Although that period of his life was tumultuous, Daugherty came out the other side with a mission to help others.

“Today, I think it’s OK for people to see and know that some of us went through some stuff, we carried a lot of demons with us, and we can fight through them and come out stronger in the end,” he says. “I’m willing to share the darker sides of my history and experience because I don’t want a service member, or somebody who might be going through something similar, to ever feel alone.”


Growing into leadership

 In addition to mentoring other veterans, Daugherty also currently serves on the board of Wings for Hope for Pancreatic Cancer Research.

“It’s become a true passion and drive to continually give back as much as I can,” he says.

Daugherty has had a lot of inspiring mentors and leaders throughout his career, and he’s taken all those lessons learned — “the good, the bad and the ugly” — to heart, shaping him into the leader he is today.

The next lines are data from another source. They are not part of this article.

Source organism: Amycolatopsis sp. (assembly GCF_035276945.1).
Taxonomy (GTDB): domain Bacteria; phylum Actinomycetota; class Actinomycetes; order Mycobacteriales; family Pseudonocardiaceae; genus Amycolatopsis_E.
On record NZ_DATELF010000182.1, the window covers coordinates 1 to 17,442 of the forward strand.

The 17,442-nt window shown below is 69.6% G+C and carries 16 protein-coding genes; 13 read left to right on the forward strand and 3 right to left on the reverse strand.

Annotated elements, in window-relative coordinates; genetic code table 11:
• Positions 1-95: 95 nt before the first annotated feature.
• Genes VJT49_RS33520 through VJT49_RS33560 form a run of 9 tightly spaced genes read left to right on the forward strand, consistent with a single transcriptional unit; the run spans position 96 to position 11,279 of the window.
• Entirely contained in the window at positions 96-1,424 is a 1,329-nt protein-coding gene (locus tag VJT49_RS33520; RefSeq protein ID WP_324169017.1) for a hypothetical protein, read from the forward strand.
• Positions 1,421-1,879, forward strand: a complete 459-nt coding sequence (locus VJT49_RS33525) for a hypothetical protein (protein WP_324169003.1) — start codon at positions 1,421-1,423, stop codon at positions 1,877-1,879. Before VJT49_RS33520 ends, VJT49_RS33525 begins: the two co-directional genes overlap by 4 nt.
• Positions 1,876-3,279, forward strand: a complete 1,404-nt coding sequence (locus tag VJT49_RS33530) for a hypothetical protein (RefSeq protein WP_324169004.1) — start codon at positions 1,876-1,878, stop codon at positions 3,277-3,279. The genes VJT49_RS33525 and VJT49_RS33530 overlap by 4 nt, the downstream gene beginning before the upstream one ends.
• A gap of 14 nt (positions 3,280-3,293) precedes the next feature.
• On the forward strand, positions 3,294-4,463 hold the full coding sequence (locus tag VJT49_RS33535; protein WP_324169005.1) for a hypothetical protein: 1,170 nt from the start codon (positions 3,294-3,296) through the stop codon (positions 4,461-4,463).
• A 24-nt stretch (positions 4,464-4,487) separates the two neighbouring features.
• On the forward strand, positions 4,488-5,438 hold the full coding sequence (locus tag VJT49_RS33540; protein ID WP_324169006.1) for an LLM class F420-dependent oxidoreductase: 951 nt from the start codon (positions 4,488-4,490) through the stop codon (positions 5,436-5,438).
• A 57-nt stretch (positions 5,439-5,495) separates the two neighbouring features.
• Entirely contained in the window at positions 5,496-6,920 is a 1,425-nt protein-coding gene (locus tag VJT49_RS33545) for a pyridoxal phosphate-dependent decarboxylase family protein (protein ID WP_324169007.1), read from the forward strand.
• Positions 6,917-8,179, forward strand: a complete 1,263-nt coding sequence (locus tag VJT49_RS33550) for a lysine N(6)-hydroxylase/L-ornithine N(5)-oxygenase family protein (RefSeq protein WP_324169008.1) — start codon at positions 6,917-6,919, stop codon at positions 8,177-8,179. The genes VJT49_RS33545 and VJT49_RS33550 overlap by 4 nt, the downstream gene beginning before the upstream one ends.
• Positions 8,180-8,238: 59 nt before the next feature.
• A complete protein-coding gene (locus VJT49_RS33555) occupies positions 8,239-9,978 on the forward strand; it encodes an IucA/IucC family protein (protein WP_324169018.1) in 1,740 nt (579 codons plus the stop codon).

“A lot of people think leadership is a title and compensation, these ‘leaders’ are easy to identify,” Daugherty says, “but it’s about showing up, being committed, delivering more than the person next to you, doing things bigger than yourself on a constant basis, and promoting others before yourself.”

Daugherty cannot speak more highly of the value of mentorship — with the caveat that “there’s no value in it until you’re ready for it.” He currently serves as the first chair of the new FBI Domestic Security Advisory Council (DSAC) Inclusion, Diversity, Equity and Action Subcommittee (IDEAS) and other professional and charitable boards, as well as participates in forums and provides coaching, guidance and mentorship to other security professionals and veterans.

“I am really passionate about the industry and the profession, so to be at a point where people are seeking my input is beyond incredible,” he says. “I have a bit of imposter syndrome, it drives me to make sure I’m delivering something that is of value.”